Then I have something new for you.
posted by Gina
Remember A Wrinkle in Time? I mean, what a great book.
Many elementary teachers still trot this out for book club or circle reading (I sure did), so your young person might be familiar already. How I loved (and still love) misfit Meg, with her temper and her glasses and her grim determination.
And, of course, the story – the mysterious strangers, the long-lost father, the journey to other worlds, the terror of IT, and the power of love. What more could we want?
Bonus alternatives: Madeline L’Engle herself narrates the audiobook, which is just fabulous, and includes a delightful intro describing how the book came to be and how difficult it was to find a publisher. There’s also a graphic novel version, which I just found online and hey, what a great idea that is.
Strangely, the other books in the “Time Quintet” series couldn’t keep my attention. I’ve had plenty of students who couldn’t have been more delighted with the further adventures of Meg and Charles Wallace, but their delight was not my delight. A Wrinkle in Time, however, I trot out every year or so, never tiring.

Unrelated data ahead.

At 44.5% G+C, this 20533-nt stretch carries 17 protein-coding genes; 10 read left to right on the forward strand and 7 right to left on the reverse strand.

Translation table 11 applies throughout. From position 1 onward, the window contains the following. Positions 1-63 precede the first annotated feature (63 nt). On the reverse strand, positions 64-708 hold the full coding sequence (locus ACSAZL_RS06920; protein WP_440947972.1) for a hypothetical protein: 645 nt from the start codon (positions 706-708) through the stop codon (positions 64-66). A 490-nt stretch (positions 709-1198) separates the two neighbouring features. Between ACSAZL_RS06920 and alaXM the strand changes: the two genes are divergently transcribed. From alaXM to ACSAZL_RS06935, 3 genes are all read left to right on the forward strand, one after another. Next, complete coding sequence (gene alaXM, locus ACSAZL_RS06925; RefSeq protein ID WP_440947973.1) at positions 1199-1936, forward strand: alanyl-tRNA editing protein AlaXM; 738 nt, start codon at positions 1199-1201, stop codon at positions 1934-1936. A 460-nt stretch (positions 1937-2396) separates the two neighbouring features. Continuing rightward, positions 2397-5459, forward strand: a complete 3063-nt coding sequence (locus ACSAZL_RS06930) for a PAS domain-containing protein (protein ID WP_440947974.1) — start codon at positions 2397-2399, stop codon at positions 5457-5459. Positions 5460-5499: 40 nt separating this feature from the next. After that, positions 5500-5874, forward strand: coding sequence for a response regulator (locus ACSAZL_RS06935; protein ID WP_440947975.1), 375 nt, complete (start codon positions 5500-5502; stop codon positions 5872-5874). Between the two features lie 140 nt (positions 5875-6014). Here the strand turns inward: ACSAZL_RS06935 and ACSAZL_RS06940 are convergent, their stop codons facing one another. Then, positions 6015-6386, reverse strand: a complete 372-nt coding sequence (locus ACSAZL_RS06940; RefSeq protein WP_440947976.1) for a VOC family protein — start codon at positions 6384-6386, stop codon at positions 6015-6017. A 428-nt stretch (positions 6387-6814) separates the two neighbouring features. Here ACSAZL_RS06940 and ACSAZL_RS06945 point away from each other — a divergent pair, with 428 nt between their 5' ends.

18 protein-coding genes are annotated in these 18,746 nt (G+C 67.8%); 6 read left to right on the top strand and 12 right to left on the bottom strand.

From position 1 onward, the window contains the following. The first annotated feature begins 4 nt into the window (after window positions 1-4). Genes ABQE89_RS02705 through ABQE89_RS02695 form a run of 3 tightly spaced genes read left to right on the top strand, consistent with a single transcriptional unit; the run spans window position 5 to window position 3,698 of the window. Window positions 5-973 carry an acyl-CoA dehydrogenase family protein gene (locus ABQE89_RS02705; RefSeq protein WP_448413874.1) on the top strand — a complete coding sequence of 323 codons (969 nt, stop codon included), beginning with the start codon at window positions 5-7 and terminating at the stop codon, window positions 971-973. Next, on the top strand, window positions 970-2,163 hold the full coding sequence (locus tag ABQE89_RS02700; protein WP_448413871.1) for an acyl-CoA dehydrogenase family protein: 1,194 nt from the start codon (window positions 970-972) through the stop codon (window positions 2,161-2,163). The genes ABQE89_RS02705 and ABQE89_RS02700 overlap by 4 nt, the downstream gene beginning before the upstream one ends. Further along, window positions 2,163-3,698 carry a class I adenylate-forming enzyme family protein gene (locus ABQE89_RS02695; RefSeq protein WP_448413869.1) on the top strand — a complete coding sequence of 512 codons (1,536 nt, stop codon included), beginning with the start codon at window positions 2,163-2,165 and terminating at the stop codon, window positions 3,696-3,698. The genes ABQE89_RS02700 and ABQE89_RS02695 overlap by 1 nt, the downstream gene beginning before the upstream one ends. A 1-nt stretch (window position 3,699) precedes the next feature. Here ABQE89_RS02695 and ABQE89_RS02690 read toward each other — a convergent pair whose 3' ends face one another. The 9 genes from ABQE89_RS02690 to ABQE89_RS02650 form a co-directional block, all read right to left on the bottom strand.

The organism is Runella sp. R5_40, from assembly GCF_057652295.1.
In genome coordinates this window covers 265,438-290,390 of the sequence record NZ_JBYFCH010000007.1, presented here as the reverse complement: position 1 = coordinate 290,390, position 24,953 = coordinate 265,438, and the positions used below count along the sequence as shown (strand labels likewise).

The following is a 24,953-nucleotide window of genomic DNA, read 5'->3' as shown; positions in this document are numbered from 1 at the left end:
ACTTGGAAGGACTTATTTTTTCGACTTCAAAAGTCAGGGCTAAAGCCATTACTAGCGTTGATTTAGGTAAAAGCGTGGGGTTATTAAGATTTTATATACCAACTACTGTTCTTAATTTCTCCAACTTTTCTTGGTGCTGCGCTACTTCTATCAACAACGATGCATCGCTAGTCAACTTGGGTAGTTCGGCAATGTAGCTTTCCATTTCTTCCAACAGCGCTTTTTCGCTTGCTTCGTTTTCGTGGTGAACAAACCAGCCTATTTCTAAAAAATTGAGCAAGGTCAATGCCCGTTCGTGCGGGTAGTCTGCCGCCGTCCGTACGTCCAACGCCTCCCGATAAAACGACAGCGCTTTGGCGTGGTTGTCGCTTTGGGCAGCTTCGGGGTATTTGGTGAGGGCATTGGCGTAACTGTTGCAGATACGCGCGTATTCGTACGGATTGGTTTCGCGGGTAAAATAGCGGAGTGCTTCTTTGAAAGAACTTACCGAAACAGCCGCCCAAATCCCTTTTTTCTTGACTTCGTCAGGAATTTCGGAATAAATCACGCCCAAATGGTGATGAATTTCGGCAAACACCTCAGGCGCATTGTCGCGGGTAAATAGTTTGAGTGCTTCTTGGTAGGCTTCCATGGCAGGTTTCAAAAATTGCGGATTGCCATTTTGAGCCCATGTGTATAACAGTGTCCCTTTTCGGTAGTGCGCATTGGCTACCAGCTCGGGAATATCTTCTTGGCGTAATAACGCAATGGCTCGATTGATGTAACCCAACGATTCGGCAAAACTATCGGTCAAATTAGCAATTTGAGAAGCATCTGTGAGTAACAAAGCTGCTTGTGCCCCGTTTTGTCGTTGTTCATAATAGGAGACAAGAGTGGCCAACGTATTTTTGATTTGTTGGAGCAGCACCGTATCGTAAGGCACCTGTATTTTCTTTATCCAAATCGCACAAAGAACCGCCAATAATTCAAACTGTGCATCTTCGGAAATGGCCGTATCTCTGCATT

So, if you’re like me, or your kiddo is like me, you’re going to fall over in delight when I tell you about this:
When You Reach Me, by Rebecca Stead
Appropriate for: 4th/5th and up
It’s a hard book to describe, especially when wary of giving away key plot twists and revelations.
Let’s just say there are some things you should know about our hero, Miranda:
- She loves A Wrinkle in Time, and the book plays a key part in the story.
- Mysterious notes – apparently predicting the future – are appearing in her apartment, asking for her help.
- Her best friend, Sal, recently ended their long-term friendship for no clear reason.
I want desperately to tell you more – but want more for you to have the same happy, happy feeling of right-ness that comes when all the clues and solutions and semi-science-fiction elements come together in a perfect, satisfying, ‘of course’ ending.
Some Other Links:
- This takes place in 70s Manhattan (“I wanted to show a world of kids with a great deal of autonomy, and I wasn’t sure that it would ring true in a modern New York setting,” the author says). For other savvy-youngster-in-New-York stories (with specific geographic references), check out the classics Harriet the Spy and From the Mixed-Up Files of Mrs. Basil E. Frankweiler.
- I don’t know where she came from, but Rebecca Stead is just fabulous. Her third book, Liar & Spy, is a compelling and equally satisfying read.